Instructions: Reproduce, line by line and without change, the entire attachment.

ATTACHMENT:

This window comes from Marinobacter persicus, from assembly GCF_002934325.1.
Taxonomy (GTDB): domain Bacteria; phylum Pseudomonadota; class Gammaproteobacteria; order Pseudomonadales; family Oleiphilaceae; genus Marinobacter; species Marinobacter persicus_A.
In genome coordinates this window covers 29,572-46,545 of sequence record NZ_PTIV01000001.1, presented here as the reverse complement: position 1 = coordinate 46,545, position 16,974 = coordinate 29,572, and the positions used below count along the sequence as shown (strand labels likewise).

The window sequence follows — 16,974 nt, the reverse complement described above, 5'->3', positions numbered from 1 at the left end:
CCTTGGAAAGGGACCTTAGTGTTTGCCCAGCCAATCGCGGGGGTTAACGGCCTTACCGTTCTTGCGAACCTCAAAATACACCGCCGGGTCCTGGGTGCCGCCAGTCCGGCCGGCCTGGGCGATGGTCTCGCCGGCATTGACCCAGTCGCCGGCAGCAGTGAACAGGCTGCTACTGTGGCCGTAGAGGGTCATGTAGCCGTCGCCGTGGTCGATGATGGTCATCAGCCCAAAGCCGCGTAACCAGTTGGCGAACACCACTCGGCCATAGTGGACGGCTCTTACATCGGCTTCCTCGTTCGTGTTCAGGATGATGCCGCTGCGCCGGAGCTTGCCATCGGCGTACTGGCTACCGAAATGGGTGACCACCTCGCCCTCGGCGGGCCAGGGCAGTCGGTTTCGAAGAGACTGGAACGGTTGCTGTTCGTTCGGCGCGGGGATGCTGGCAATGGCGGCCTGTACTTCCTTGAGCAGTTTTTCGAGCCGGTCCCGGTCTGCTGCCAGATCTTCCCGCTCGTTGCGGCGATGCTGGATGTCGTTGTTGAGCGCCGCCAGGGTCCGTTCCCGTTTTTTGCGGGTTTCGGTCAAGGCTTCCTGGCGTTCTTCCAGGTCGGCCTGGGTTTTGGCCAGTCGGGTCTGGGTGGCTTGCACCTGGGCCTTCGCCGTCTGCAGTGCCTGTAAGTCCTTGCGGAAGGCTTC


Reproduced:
This window comes from Marinobacter persicus, from assembly GCF_002934325.1.
Taxonomy (GTDB): domain Bacteria; phylum Pseudomonadota; class Gammaproteobacteria; order Pseudomonadales; family Oleiphilaceae; genus Marinobacter; species Marinobacter persicus_A.
In genome coordinates this window covers 29,572-46,545 of sequence record NZ_PTIV01000001.1, presented here as the reverse complement: position 1 = coordinate 46,545, position 16,974 = coordinate 29,572, and the positions used below count along the sequence as shown (strand labels likewise).

The window sequence follows — 16,974 nt, the reverse complement described above, 5'->3', positions numbered from 1 at the left end:
CCTTGGAAAGGGACCTTAGTGTTTGCCCAGCCAATCGCGGGGGTTAACGGCCTTACCGTTCTTGCGAACCTCAAAATACACCGCCGGGTCCTGGGTGCCGCCAGTCCGGCCGGCCTGGGCGATGGTCTCGCCGGCATTGACCCAGTCGCCGGCAGCAGTGAACAGGCTGCTACTGTGGCCGTAGAGGGTCATGTAGCCGTCGCCGTGGTCGATGATGGTCATCAGCCCAAAGCCGCGTAACCAGTTGGCGAACACCACTCGGCCATAGTGGACGGCTCTTACATCGGCTTCCTCGTTCGTGTTCAGGATGATGCCGCTGCGCCGGAGCTTGCCATCGGCGTACTGGCTACCGAAATGGGTGACCACCTCGCCCTCGGCGGGCCAGGGCAGTCGGTTTCGAAGAGACTGGAACGGTTGCTGTTCGTTCGGCGCGGGGATGCTGGCAATGGCGGCCTGTACTTCCTTGAGCAGTTTTTCGAGCCGGTCCCGGTCTGCTGCCAGATCTTCCCGCTCGTTGCGGCGATGCTGGATGTCGTTGTTGAGCGCCGCCAGGGTCCGTTCCCGTTTTTTGCGGGTTTCGGTCAAGGCTTCCTGGCGTTCTTCCAGGTCGGCCTGGGTTTTGGCCAGTCGGGTCTGGGTGGCTTGCACCTGGGCCTTCGCCGTCTGCAGTGCCTGTAAGTCCTTGCGGAAGGCTTC